6 Things to include in a Cohabitation AgreementMay 15 2023
A cohabitation agreement is a legal document that sets out the rights and obligations of individuals who are living together, or contemplating living together, in a committed relationship but are not married. It typically makes clear what obligations will remain after a relationship ends.
Notably, in BC after living together in a marriage-like relationship for at least two years you are considered common law spouses. These agreements can continue to apply after you are considered spouses under the law. The topics below also apply to prenuptial or marriage agreements which typically take effect upon marriage.
Assets: how assets acquired individually or jointly during the relationship will be divided in the partnership ends.
Debt allocation: specify how debts, such as student loans or credit card debts, will be distributed. This should include those brought into the relationship as well as how debts or liabilities acquired during the relationship will be divided upon separation.
Separate property: define and identify the assets that each partner brings into the relationship and confirm whether or not they are to remain separate property. This could include real property (land) or other things like bank accounts, vehicles or jewelry.
Joint property: outline how jointly acquired property, such as a shared home, vacation home or joint bank accounts, will be handled if the relationship ends.
Gifts: how gifts are dealt with, whether it be gifts between a couple or gifts given to the couple.
A Cohabitation Agreement typically specifies how financial responsibilities, such as rent, utilities and household expenses, will be divided between the partners.
An agreement can specify whether one spouse will be responsible for paying spousal support to the other in the event of a separation. It can also specify the amount of support as well as the duration of time it applies to. This can be helpful in setting expectations to avoid future conflicts.
Spousal Support, also known as alimony or spousal maintenance, refers to financial assistance designed to help support a financially dependent spouse and maintain their standard of living after the end of a relationship. The purpose is typically to address economic imbalances that may have occurred during the relationship, such as where one spouse may sacrifice their career or earning potential to support the other spouse or take care of household responsibilities or children.
Arrangements for Children
You can set out expectations around child support or residence for children, including children from prior relationships. This can also include a declaration about whether a party is “standing in the place” of a parent and what support is being provided. You can also include provisions around moving, and who is responsible for various parental obligations such as making healthcare decision in the case of separation.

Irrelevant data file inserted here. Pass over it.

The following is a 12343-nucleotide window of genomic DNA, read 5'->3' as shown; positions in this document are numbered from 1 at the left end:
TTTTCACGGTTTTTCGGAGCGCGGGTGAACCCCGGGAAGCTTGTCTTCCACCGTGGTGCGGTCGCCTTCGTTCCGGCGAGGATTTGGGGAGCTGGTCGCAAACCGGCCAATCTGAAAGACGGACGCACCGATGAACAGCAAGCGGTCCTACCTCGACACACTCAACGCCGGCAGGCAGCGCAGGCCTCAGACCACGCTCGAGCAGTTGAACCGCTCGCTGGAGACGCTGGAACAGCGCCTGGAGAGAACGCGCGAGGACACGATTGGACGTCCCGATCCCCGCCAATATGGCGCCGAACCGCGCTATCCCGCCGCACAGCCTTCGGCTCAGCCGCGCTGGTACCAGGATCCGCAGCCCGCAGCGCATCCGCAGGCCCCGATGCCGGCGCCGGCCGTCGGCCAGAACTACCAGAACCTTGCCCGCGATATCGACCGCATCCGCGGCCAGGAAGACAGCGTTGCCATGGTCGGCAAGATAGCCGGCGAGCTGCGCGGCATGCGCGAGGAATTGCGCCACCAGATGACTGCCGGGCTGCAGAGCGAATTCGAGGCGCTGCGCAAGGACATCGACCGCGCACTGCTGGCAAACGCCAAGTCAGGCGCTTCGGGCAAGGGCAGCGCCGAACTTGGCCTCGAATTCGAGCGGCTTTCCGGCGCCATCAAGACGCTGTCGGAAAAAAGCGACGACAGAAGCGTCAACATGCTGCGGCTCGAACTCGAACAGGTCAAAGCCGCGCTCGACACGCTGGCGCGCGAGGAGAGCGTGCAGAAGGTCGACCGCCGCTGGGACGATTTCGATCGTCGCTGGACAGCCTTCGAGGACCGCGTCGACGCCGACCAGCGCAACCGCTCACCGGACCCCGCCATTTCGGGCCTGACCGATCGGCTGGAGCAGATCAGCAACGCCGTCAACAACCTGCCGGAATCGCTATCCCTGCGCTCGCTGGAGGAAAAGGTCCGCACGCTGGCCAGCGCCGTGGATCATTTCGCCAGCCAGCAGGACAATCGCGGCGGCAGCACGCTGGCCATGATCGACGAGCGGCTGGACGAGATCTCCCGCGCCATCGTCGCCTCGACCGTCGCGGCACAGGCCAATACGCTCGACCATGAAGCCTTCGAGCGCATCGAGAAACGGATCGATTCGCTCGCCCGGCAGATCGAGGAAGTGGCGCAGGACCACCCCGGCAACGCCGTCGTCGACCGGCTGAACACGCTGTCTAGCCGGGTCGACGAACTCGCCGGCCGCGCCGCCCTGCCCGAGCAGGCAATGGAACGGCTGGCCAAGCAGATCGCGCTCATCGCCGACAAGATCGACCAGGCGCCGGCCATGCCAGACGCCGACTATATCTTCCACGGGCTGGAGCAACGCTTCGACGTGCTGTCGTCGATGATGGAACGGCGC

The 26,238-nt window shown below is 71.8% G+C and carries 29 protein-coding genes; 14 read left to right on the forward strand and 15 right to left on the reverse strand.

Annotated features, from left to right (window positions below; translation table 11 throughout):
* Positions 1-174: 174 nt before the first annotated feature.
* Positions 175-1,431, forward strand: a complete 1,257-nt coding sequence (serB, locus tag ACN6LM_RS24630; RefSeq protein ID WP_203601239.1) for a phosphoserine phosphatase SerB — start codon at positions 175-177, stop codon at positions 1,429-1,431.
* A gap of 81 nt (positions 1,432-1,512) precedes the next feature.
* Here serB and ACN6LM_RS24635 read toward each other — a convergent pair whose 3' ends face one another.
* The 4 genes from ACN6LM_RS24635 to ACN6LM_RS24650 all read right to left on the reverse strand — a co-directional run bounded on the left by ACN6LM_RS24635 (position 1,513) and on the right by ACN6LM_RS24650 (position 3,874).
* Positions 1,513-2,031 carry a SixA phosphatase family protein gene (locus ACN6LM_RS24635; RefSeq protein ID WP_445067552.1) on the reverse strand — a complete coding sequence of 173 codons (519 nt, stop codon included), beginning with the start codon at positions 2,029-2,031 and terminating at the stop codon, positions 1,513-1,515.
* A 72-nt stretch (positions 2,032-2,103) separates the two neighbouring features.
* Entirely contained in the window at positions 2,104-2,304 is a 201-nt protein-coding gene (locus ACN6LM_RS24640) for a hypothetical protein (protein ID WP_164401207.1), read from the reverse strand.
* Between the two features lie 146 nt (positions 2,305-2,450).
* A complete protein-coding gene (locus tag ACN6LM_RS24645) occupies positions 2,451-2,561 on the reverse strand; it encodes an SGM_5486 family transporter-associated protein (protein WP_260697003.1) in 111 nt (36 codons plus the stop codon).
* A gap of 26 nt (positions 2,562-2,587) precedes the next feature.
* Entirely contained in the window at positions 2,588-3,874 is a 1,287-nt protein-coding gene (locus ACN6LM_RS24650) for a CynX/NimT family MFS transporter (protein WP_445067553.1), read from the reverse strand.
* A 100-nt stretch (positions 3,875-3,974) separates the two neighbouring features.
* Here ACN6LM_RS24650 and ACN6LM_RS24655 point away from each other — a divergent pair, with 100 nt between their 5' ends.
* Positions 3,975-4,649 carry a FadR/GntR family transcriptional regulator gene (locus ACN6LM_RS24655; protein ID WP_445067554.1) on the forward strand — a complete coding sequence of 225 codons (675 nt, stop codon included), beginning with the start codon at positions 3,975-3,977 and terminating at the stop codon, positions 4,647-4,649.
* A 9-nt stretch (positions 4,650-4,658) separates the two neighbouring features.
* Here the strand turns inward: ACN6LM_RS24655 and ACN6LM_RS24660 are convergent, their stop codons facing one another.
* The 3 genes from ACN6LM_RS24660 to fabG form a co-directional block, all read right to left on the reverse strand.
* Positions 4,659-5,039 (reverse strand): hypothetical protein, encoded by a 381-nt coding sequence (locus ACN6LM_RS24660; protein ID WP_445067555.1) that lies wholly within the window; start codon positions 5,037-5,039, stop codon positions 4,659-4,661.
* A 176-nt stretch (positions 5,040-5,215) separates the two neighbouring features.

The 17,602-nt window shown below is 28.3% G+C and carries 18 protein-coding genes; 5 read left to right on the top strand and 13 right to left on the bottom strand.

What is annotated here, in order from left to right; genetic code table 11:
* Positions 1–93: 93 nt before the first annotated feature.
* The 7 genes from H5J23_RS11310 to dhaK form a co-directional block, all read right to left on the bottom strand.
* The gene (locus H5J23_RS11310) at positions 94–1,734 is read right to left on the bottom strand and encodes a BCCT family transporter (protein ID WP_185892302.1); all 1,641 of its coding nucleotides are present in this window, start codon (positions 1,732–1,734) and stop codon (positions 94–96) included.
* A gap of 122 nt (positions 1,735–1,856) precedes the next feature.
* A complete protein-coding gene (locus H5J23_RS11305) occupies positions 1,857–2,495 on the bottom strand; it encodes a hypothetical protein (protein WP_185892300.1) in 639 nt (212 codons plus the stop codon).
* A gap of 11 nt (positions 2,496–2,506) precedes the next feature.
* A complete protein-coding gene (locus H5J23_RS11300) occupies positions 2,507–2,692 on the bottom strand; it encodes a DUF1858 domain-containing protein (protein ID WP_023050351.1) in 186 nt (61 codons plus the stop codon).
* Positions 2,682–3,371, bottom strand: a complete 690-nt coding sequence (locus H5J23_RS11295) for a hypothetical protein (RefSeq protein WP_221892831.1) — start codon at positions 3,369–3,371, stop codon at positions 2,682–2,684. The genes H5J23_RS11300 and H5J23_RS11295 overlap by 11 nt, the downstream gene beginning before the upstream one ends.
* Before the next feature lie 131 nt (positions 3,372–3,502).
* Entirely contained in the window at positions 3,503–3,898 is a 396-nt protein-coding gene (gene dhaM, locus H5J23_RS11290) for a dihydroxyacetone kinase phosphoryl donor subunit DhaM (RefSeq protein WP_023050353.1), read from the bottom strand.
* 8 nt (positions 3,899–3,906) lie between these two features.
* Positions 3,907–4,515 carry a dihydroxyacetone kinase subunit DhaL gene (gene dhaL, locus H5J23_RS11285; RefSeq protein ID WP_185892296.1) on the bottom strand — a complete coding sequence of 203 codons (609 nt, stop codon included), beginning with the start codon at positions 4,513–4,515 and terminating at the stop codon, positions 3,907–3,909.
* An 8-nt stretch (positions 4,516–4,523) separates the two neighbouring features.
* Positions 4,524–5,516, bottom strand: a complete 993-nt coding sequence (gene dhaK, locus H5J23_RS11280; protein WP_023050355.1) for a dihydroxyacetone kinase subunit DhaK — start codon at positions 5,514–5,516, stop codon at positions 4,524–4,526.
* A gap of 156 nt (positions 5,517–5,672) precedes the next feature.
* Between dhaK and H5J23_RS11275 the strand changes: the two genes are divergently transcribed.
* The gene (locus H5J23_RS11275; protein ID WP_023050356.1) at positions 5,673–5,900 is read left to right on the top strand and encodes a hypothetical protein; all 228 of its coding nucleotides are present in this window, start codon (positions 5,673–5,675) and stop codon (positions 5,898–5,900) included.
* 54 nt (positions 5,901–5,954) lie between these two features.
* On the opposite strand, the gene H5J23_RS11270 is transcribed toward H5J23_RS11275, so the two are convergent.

Child Support obligations are determined by the income of both parents, the number of children and the particular needs of a child. It is unlikely that anything other than supporting the legislated Child Support Guidelines will be enforceable. Child Support is considered the entitlement of a child and therefore it cannot simply be waived by a parent ahead of time.
Ultimately, a court will always consider the best interest of a child in any arrangements regardless of whether there is an agreement in place.
Arrangements for Pets
While pets have traditionally been treated by the law as property, most families consider them more as children and the law is moving in this direction where best interest rather than just ownership is considered. Either way, pet custody and support can also be set out in a cohabitation agreement.
It is a good idea to review the agreement regularly and particular when there are any significant changes in circumstances such as having children, finances, jobs or sale of major assets. The more recent your agreement was agreed (or re-agreed) upon, the more likely it will be held enforceable if you end up in court.
If you are able to get on the same page while everyone is on good terms, this lessens the potential for a costly dispute later.
If you would like to discuss whether a cohabitation, prenuptial or marriage agreement are right for you please reach out to our litigation cold call team today at 778 666 3723 to meet with one of our Family Lawyers.